I started by building a cedar backing for the Staghorns to grow on. These ferns are epiphytic meaning, in nature, they grow on trees and get nutrients from the air and rain water. I have seen small Staghorns growing in pots, but I tend to think that if a plant grows a certain way in nature, I should do my best to mimic that growing environment in my garden. I started with three cedar fence boards and two 1x2-inch cedar strips from Home Depot. The total cost of the wood was under $10.First, I cut the fence boards into even thirds on my husband's radial saw (you can use a hand saw if you don't have power tool access.) I set three planks together to form a 16x16-inch backboard. My fern trimmings were on the medium-large size, and I didn't want to worry about re-mounting them anytime soon, so I made my backboard large enough to accommodate a few years worth of growth.
Next, I cut the 1x2 strips into 16-inch pieces. I placed two of the strips under the fence planks (perpendicular to the planks), and secured the wood pieces together with 1 1/2-inch screws.
Then, I flipped the backboard over and drilled two more screws into the center of a supporting strip. I wrapped 12-gauge wire around both of the screws, leaving a little slack in the wire. This would allow me to hang the plant on a nail or hook. I snipped the excess wire, and then used my cordless drill to tighten the screws down.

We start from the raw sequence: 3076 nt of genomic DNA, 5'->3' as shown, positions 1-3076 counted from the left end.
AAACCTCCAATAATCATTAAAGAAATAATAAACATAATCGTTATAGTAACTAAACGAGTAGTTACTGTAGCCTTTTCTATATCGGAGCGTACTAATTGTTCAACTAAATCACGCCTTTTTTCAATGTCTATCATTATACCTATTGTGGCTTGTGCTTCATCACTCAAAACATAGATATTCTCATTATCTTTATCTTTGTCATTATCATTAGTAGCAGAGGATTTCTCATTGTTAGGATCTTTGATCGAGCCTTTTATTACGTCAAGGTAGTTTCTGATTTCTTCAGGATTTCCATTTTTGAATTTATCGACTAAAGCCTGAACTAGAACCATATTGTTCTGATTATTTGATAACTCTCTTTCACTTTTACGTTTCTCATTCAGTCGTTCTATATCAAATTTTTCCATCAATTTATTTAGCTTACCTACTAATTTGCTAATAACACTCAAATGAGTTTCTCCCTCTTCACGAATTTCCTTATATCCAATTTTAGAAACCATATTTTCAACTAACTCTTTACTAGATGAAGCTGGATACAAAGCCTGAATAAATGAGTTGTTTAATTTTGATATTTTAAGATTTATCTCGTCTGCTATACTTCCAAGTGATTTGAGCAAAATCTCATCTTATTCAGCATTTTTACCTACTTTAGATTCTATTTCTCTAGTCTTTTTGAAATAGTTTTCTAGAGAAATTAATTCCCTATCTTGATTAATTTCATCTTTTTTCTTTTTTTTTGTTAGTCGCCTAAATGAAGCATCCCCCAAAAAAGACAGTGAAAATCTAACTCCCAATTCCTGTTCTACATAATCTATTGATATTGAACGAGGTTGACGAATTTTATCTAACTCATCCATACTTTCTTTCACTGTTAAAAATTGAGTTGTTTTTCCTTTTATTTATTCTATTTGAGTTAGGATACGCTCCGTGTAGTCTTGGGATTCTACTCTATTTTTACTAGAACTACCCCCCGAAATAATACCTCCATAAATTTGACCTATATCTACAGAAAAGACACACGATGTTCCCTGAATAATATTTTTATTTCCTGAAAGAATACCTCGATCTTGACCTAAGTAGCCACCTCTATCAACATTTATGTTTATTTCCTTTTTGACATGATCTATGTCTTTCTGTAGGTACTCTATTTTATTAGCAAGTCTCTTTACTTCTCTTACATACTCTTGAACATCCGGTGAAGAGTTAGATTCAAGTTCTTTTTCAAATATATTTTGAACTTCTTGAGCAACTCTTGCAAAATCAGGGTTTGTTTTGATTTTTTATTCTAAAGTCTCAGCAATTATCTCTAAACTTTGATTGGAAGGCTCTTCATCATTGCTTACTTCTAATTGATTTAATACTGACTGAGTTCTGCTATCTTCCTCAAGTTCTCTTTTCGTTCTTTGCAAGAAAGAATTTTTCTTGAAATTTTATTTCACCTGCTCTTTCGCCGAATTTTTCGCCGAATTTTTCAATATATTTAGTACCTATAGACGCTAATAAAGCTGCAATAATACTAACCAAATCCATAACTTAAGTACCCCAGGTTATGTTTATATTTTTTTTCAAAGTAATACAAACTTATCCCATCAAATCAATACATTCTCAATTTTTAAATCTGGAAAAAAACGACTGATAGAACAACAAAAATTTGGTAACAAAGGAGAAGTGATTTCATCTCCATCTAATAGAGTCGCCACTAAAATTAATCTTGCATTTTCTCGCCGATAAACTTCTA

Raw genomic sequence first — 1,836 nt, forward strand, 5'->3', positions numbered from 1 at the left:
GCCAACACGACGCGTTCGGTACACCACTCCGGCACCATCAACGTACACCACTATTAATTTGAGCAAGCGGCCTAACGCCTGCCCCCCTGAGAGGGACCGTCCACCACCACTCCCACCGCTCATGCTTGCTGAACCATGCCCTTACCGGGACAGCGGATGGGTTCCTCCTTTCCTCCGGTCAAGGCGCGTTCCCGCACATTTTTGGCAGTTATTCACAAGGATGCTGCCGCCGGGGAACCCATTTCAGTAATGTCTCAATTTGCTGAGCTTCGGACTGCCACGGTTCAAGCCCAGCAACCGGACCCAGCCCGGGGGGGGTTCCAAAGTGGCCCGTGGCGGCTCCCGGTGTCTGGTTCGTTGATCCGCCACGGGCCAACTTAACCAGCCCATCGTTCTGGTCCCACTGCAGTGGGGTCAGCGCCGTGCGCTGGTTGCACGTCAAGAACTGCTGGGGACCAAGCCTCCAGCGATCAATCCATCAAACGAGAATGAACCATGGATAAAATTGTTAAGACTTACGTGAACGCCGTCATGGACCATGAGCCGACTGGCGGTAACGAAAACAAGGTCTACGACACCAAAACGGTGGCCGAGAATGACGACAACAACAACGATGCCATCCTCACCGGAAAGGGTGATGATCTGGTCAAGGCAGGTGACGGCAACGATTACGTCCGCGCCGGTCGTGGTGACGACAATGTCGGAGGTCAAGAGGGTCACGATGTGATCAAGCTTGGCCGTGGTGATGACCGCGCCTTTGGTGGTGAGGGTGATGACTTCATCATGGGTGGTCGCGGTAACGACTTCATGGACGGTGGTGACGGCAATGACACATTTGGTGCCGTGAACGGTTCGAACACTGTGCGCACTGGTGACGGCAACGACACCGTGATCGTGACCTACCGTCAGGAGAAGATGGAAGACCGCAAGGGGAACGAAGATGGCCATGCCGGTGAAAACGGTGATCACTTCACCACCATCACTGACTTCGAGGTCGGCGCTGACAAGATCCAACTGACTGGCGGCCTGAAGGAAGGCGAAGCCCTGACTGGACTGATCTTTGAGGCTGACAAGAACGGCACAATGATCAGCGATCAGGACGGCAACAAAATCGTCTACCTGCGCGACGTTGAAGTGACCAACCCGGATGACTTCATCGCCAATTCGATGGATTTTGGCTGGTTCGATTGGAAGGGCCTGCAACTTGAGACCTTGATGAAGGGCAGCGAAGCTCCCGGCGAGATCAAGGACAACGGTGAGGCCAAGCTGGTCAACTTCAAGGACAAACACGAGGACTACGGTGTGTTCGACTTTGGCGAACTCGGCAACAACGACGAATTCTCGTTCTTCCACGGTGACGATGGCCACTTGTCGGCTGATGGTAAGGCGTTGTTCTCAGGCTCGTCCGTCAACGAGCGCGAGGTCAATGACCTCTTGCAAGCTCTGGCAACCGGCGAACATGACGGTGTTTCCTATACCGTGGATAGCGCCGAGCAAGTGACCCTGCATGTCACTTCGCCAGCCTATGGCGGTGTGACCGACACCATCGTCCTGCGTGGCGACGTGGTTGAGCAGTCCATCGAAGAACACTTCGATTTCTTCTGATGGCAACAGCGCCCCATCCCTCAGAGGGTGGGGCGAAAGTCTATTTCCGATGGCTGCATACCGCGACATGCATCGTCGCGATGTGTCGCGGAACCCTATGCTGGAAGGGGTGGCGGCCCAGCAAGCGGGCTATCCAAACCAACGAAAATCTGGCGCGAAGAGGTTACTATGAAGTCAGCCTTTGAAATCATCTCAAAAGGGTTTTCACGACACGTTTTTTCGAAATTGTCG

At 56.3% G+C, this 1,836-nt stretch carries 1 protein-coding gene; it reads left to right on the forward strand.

Now that my backboard was complete, I was ready to mount my Staghorn Fern!
For this I used:
Copper Wire or Heavy Fishing Line
Scissors or Wire Snips & Pliers
Mesh Bag (like the kind you can buy citrus in at the market)
I filled the mesh bag with the Sphagnum moss, and placed it in the center of the backboard. I like to add a handful of extra moss on top of the mesh bag to help the fern's root-ball anchor more quickly.
After creating my nest of moss, I set the fern on top of it, pressed it down with an open palm, and wrapped my copper wire around the plant and the backboard. I wrapped the wire around itself on the back side of the backboard, and tightened with a pair of pliers. Repeat this step until the fern is secure against the backboard. Eventually, the fern will grow over the wire or fishing line so that it will not be visible.
Once the fern is secured on the lovely cedar backing, you can hang it wherever you like! Staghorn ferns like bright, indirect sunlight to partial shade. I have never had luck growing them indoors (which looks extremely posh, but is exceedingly impractical) or in direct sunlight. The moss will keep moist for a good while. I usually water my Staghorns two or three times a month during the cooler seasons and increase my watering to about once a week in the summer.
Note, the first time I trimmed a Staghorn fern, I was sick for days afterwards. Ferns have millions of spores that can cause violent allergic reactions (Surprise, Megan! You're allergic to ferns!). If you are not sure whether you are allergic to ferns, you may consider wearing a mask while working with them.